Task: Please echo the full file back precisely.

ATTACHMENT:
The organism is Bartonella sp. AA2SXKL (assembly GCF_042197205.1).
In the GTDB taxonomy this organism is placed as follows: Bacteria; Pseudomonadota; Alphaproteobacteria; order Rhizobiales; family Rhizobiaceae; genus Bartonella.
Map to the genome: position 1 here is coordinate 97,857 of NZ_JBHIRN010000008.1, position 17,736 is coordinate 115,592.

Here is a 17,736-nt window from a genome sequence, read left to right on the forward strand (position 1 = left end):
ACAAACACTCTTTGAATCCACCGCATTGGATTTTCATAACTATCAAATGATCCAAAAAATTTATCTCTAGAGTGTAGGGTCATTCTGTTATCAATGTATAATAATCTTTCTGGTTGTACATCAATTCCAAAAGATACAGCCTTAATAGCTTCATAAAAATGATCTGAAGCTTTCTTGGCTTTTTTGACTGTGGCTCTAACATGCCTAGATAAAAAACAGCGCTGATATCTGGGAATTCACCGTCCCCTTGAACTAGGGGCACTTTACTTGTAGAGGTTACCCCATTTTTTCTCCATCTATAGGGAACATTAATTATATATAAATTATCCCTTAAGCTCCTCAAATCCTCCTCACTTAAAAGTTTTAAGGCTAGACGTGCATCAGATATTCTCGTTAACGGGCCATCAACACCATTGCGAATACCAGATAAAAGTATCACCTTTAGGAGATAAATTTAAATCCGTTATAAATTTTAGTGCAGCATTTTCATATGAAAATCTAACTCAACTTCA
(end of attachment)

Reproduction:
The organism is Bartonella sp. AA2SXKL (assembly GCF_042197205.1).
In the GTDB taxonomy this organism is placed as follows: Bacteria; Pseudomonadota; Alphaproteobacteria; order Rhizobiales; family Rhizobiaceae; genus Bartonella.
Map to the genome: position 1 here is coordinate 97,857 of NZ_JBHIRN010000008.1, position 17,736 is coordinate 115,592.

Here is a 17,736-nt window from a genome sequence, read left to right on the forward strand (position 1 = left end):
ACAAACACTCTTTGAATCCACCGCATTGGATTTTCATAACTATCAAATGATCCAAAAAATTTATCTCTAGAGTGTAGGGTCATTCTGTTATCAATGTATAATAATCTTTCTGGTTGTACATCAATTCCAAAAGATACAGCCTTAATAGCTTCATAAAAATGATCTGAAGCTTTCTTGGCTTTTTTGACTGTGGCTCTAACATGCCTAGATAAAAAACAGCGCTGATATCTGGGAATTCACCGTCCCCTTGAACTAGGGGCACTTTACTTGTAGAGGTTACCCCATTTTTTCTCCATCTATAGGGAACATTAATTATATATAAATTATCCCTTAAGCTCCTCAAATCCTCCTCACTTAAAAGTTTTAAGGCTAGACGTGCATCAGATATTCTCGTTAACGGGCCATCAACACCATTGCGAATACCAGATAAAAGTATCACCTTTAGGAGATAAATTTAAATCCGTTATAAATTTTAGTGCAGCATTTTCATATGAAAATCTAACTCAACTTCA